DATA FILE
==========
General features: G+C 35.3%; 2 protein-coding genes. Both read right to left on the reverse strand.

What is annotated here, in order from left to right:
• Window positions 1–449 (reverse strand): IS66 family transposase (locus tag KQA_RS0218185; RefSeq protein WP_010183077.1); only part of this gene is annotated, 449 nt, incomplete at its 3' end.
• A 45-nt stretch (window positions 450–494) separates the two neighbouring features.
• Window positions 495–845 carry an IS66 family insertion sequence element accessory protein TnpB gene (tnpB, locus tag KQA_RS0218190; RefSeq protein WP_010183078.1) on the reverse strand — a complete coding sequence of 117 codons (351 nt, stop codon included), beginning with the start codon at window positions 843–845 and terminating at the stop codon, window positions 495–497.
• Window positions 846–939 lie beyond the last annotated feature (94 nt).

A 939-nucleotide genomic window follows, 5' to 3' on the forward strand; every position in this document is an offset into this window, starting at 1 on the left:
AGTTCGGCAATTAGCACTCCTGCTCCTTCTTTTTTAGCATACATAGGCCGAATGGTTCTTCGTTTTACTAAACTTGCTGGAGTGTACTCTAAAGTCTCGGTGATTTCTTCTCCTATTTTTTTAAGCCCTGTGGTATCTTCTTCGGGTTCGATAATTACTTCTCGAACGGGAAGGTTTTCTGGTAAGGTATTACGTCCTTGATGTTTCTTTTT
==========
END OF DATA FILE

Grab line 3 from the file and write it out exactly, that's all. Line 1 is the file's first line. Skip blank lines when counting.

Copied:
• Window positions 1–449 (reverse strand): IS66 family transposase (locus tag KQA_RS0218185; RefSeq protein WP_010183077.1); only part of this gene is annotated, 449 nt, incomplete at its 3' end.